joyjohnston | Dec 3, 2019 |
I have mixed feelings about this book. On one level it's the memoir of a wealthy Chinese-American New York lawyer who is diagnosed with late stage bowel cancer in her late 30s and dies a few years later. She can afford to give herself the best possible chance of survival and, failing that, the best death experience. Not everyone has that luxury available to them. She reveals herself to be a controlling and almost manipulative person, following the example of the women of previous generations in her family. On the other hand, I think Yip-Williams has some very honest and useful observations to make about the cancer community and the process of dying - at any age - and I think the book is well worth reading for that alone. As I think more and more about my own death and how I want to live my life between now and then, books such as this one and, better, Helen Garner's 'The Spare Room', and also Atul Gawande's 'Being Mortal', help me to focus on the bigger issues of my own death and the deaths of people I love. ( )
  oldblack | May 9, 2019 |
Julie Yip-Williams is one of my heroes, but so is her husband Joshua Williams. Having gone through a similar situation with my father who died from his cancer at home surrounded by his family, just as he wished, I know the emotional and psychological cost to Josh and his daughters, as well as the importance of doing what they did to honor his wife's wishes. Julie has done us all a tremendous service by writing her tale, taking us insider her deepest secrets, dreams, hopes and finally, her coming to terms with the inevitable. This is a great book for anyone having to face their death being sooner than later, those who are their caregivers and anyone who just wishes to be a better person able to show empathy for others. Thank you Julie for helping us all to face our futures with courage, grace and honesty. ( )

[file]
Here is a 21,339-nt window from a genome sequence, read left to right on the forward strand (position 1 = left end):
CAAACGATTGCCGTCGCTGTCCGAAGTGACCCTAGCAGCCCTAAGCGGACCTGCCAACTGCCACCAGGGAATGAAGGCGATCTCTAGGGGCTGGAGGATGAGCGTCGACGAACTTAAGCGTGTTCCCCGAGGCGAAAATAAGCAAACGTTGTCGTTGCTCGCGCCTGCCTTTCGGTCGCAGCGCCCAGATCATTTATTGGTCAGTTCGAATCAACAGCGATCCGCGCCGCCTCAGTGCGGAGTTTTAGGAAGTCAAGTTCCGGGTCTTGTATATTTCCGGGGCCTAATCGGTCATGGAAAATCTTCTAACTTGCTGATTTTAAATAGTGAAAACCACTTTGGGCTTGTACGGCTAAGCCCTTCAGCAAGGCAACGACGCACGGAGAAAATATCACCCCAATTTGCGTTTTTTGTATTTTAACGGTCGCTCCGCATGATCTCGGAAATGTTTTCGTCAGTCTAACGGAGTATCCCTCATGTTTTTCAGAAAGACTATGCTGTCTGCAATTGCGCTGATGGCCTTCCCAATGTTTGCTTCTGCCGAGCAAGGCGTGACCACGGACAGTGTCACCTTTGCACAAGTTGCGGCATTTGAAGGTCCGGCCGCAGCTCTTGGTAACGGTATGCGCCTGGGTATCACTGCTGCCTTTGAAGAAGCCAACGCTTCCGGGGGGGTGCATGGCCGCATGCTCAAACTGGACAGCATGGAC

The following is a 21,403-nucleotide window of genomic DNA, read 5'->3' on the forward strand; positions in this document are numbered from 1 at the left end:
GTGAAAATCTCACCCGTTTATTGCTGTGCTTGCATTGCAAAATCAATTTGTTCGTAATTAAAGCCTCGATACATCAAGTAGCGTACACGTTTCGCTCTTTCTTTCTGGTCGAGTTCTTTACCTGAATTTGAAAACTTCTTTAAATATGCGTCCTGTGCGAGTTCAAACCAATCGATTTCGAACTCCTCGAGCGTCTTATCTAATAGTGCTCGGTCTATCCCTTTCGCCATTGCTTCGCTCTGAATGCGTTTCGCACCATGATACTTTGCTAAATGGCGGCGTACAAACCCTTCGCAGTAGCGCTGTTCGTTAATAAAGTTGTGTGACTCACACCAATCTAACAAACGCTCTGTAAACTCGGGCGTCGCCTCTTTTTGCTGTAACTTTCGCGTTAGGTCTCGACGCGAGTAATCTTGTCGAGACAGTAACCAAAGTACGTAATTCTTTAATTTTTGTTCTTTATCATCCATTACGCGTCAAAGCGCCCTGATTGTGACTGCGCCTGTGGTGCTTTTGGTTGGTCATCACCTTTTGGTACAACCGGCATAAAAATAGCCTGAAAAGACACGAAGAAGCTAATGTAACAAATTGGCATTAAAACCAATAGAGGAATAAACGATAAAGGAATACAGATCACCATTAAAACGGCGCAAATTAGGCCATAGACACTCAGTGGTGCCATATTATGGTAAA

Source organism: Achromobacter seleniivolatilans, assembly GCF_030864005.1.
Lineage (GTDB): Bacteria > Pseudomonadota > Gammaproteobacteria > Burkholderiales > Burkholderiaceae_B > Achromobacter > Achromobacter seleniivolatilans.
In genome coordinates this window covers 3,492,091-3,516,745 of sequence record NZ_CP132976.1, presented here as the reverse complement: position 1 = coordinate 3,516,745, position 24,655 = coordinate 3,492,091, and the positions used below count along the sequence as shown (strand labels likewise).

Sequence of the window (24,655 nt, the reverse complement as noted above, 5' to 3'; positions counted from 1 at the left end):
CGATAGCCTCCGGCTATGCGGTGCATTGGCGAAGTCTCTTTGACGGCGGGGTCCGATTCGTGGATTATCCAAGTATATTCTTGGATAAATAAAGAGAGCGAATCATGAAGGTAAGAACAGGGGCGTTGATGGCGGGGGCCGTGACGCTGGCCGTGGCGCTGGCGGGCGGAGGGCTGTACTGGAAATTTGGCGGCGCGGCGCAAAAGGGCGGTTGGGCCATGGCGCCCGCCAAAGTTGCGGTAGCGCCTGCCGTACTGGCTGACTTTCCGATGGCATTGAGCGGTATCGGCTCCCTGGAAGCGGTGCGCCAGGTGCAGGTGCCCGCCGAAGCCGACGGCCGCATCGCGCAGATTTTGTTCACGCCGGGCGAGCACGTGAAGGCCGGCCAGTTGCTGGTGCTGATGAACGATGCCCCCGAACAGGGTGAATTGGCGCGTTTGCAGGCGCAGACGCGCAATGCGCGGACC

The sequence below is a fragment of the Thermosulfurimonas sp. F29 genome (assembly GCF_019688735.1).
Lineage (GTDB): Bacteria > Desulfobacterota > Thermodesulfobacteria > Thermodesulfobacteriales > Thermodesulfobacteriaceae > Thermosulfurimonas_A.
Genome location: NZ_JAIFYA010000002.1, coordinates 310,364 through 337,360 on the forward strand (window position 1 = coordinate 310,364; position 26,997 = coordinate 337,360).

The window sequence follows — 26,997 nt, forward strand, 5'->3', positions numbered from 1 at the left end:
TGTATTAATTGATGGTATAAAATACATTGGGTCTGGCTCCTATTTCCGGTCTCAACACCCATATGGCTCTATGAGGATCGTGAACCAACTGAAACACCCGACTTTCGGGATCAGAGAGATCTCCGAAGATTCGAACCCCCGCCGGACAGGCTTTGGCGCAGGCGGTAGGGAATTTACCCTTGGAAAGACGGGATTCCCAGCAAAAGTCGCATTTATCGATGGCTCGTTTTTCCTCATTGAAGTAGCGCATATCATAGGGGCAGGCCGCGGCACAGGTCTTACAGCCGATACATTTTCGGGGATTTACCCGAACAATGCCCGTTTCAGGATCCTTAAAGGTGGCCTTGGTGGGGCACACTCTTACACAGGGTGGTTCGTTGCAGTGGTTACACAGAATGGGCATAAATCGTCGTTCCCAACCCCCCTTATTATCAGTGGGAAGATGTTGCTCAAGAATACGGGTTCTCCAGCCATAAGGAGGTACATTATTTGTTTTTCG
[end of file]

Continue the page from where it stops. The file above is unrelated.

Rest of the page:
Susan.Macura | Mar 2, 2019 |
Harvard-educated lawyer Julie Yip-Williams is leading an affluent fairy-tale life, with a wonderful husband and two gifted daughters, when she is diagnosed with colorectal cancer at the age of 38. Able to afford the best medical care, she does all she can to enhance the quality of her remaining days. What makes her story remarkable is that she was born into dire poverty to an ethnic Chinese family in Vietnam. She had severe congenital cataracts, and her own grandmother insisted that she be euthanized rather than allowed to live as a burden to her family. Fortunately, a twist of fate prevented this from happening.

It may sound churlish to say this, but I did not like this book as much as I thought I would. Derived from Yip-Williams's blog posts, the narrative is redundant and doesn't always flow well. Her writing style is stilted in places. There's a certain amount of humblebragging as well. While I admire her courage in the face of early death, I can't say the same for this book. ( )
  akblanchard | Feb 13, 2019 |